His was the idea of forming an anti-imperialist League among France, Venice, Milan and the Papacy, - called the League of Cognac - in 1526. After the Sacking of Rome (where he was still residing) in 1527, Gian Matteo escaped death by a hair's breadth: imprisoned by the Imperial troops, he escaped in 1528 to Verona, where he lived until his death, although he was called several times to Rome by Pope Paul III for making preparations for the Council of Trent. In Verona, he gave rise to a vigorous reform of the diocese whose clergy were in a disastrous state: through his strong support from high places in Rome, he issued new diocesan constitutions, reformed the monasteries, improved the preparation of priests, published a catechism for children, installed a printing house in the episcopal palace to publish classics of Patriarchs and surrounded himself with excellent cooperation.
From the doctrinal point of view, he was an evangelist and a spiritual trying to work out a reform of the Catholic Church from within. This he hoped would succeed in Italy through the republic of Venice, and therefore not surprisingly, was consistent in opposing the severe infiltration of Lutheranism of his diocese.
San Jerolamo Emiliani:

Born in Venice in 1481 to Angelo Emiliani and Eleonora Mauroceni, he joined the army and played part in the defence of Castelnuovo against the League of Cambray in 1508. He was taken prisoner and miraculously freed. After this he made a pilgrimage to the shrine of Our Lady of Treviso, to fulfil a vow. He soon returned to Venice to see to the education of his nephews.
All his spare time was devoted to the study of theology and to works of charity. When he became priest in 1518, he spent all his time in hospitals taking care of the poor. During the 1582 plague and famine he took care of orphans, whose number had increased. He rented a house for them near the church of Santa Rosa and, with the help of some pious laymen, took care of their needs. It was at this time that he met with Don Gaetano and helped with the hospital for incurables. He was not actually a Theatine as such because he did not take the vows of poverty but allowed himself to be formed by the norms of Don Gaetano.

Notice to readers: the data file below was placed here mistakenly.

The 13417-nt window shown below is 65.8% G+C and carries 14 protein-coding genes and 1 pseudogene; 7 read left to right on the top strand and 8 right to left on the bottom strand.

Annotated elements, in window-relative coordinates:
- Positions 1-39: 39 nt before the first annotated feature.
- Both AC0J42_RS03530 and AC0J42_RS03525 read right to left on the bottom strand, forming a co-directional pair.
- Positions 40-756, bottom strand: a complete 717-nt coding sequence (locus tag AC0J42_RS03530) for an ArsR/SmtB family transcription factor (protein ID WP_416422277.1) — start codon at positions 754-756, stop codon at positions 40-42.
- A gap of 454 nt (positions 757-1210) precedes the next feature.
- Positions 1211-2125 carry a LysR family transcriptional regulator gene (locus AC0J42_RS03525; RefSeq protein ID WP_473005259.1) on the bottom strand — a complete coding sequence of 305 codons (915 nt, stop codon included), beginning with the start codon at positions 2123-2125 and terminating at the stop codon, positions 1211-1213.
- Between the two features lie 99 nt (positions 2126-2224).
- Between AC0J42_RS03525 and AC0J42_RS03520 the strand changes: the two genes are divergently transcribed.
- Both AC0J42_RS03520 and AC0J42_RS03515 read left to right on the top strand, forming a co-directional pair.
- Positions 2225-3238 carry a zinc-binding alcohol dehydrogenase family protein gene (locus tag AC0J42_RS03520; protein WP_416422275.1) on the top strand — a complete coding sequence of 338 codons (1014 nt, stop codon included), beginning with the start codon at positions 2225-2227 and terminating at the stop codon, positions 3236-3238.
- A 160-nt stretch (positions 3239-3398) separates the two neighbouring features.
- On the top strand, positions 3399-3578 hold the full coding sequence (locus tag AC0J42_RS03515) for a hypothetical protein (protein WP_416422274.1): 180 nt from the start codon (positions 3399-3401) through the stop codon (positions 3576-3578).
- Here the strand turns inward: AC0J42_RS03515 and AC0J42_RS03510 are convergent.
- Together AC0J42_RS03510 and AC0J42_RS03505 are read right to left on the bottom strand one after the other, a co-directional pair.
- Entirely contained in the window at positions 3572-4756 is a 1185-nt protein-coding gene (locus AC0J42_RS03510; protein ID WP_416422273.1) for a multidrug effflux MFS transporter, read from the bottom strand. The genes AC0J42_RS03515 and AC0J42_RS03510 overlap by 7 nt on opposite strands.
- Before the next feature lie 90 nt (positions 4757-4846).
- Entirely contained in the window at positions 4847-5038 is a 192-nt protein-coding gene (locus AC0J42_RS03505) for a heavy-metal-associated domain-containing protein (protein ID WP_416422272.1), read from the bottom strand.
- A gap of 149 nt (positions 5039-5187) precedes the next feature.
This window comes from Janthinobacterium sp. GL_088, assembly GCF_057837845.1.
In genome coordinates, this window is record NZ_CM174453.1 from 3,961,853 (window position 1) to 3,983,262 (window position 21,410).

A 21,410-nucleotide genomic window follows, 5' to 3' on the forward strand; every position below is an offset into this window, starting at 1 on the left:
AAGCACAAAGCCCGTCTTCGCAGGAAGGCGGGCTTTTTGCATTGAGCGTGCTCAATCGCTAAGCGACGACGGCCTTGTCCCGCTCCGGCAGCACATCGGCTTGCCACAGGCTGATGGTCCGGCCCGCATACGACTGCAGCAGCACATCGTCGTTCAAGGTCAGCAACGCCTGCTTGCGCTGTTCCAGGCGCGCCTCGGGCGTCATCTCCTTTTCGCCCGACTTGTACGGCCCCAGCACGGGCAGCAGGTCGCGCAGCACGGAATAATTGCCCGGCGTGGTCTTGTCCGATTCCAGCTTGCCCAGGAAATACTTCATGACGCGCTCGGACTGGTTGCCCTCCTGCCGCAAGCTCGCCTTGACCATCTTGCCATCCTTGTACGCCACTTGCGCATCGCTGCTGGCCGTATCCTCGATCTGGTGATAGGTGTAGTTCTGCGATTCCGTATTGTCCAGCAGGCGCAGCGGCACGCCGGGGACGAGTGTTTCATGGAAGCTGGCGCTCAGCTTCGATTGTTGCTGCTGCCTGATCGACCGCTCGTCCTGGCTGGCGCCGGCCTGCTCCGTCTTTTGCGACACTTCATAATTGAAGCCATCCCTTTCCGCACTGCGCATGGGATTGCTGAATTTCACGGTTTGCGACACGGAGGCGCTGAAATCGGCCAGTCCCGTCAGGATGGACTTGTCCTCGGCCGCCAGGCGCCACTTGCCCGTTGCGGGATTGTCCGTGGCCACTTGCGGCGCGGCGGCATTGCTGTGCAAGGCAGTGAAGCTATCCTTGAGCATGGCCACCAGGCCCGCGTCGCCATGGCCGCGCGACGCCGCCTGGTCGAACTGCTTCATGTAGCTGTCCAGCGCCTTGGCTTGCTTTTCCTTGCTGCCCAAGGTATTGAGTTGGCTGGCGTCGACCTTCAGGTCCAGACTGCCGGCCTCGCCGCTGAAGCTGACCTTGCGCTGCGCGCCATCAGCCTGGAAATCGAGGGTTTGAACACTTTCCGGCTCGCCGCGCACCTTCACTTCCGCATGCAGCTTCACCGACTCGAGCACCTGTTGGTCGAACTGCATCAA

In 1531 he went to Verona and persuaded the citizens to build a hospital. At Brescia he built an orphanage and at Bergamo one for boys and another for girls. In this city he also he founded the first house for wayward women who wished to repent. Two priests, Alessandro Besuzio and Agostino Bariso, now joined him in this work, and in 1532 Jerome founded a religious society, with the motherhouse at Somascha, a secluded hamlet between Milan and Bergamo, thus the Order was called the Somascan order. The principal work of the community would be the care of orphans, poor, and sick, and as regards living space, food and clothing, the order was very much like Gaetano's, that is everything in poverty. Working too hard for his health, Jerome contracted a disease at Bergamo and died at the Somascha house in 1537.

After the death of Jerolamo his community was about to disband, but was kept together by the new superior Gambarana. In 1547-1555 they were united with the Theatines. Pius IV (1563) approved the institution, and St.Pius V raised it to the dignity of a religious order. Jerolamo Emiliani was beatified by Benedict XIV in 1747, and canonized by Clement XIII in 1767.
Suor Laura Mignani:

An Augustinian nun from the Monastery of the Holy Cross in Brescia (ca. 1475-1525), she was a Mystic, a saintly woman of great trust of whom Gaetano and other brethren priests had become spiritual children. Important people like Lucrezia Borgia used to write asking for her prayers.

Many of San Gaetano's letters to her have been handed down to us and it is from these that the Saint's spirituality can be confirmed. In one of these letters, his vision of holding Baby Jesus is explained in great detail.